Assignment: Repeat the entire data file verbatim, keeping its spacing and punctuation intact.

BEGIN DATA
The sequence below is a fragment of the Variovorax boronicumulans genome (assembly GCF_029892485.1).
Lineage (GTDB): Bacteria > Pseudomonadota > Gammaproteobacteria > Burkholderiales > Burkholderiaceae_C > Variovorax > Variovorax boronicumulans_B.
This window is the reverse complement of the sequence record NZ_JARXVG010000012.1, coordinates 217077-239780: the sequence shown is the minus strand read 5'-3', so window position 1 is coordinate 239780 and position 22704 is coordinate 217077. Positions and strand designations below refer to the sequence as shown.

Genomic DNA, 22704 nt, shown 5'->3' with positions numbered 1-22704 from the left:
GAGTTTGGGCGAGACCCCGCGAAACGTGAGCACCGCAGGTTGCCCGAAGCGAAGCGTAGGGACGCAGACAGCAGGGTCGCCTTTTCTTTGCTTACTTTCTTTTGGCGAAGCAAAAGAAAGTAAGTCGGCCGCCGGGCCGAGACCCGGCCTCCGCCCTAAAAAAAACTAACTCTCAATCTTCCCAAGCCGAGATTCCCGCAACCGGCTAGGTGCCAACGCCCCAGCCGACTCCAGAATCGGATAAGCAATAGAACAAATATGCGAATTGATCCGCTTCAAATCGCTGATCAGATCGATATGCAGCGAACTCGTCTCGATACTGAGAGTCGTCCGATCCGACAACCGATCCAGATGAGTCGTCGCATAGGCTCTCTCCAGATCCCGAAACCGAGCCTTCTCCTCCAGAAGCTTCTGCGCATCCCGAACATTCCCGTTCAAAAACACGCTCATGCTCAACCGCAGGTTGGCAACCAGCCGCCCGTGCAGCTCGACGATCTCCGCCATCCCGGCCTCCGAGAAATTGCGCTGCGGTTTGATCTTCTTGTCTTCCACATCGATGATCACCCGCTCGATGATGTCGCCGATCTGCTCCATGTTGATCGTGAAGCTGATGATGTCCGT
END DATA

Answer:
The sequence below is a fragment of the Variovorax boronicumulans genome (assembly GCF_029892485.1).
Lineage (GTDB): Bacteria > Pseudomonadota > Gammaproteobacteria > Burkholderiales > Burkholderiaceae_C > Variovorax > Variovorax boronicumulans_B.
This window is the reverse complement of the sequence record NZ_JARXVG010000012.1, coordinates 217077-239780: the sequence shown is the minus strand read 5'-3', so window position 1 is coordinate 239780 and position 22704 is coordinate 217077. Positions and strand designations below refer to the sequence as shown.

Genomic DNA, 22704 nt, shown 5'->3' with positions numbered 1-22704 from the left:
GAGTTTGGGCGAGACCCCGCGAAACGTGAGCACCGCAGGTTGCCCGAAGCGAAGCGTAGGGACGCAGACAGCAGGGTCGCCTTTTCTTTGCTTACTTTCTTTTGGCGAAGCAAAAGAAAGTAAGTCGGCCGCCGGGCCGAGACCCGGCCTCCGCCCTAAAAAAAACTAACTCTCAATCTTCCCAAGCCGAGATTCCCGCAACCGGCTAGGTGCCAACGCCCCAGCCGACTCCAGAATCGGATAAGCAATAGAACAAATATGCGAATTGATCCGCTTCAAATCGCTGATCAGATCGATATGCAGCGAACTCGTCTCGATACTGAGAGTCGTCCGATCCGACAACCGATCCAGATGAGTCGTCGCATAGGCTCTCTCCAGATCCCGAAACCGAGCCTTCTCCTCCAGAAGCTTCTGCGCATCCCGAACATTCCCGTTCAAAAACACGCTCATGCTCAACCGCAGGTTGGCAACCAGCCGCCCGTGCAGCTCGACGATCTCCGCCATCCCGGCCTCCGAGAAATTGCGCTGCGGTTTGATCTTCTTGTCTTCCACATCGATGATCACCCGCTCGATGATGTCGCCGATCTGCTCCATGTTGATCGTGAAGCTGATGATGTCCGT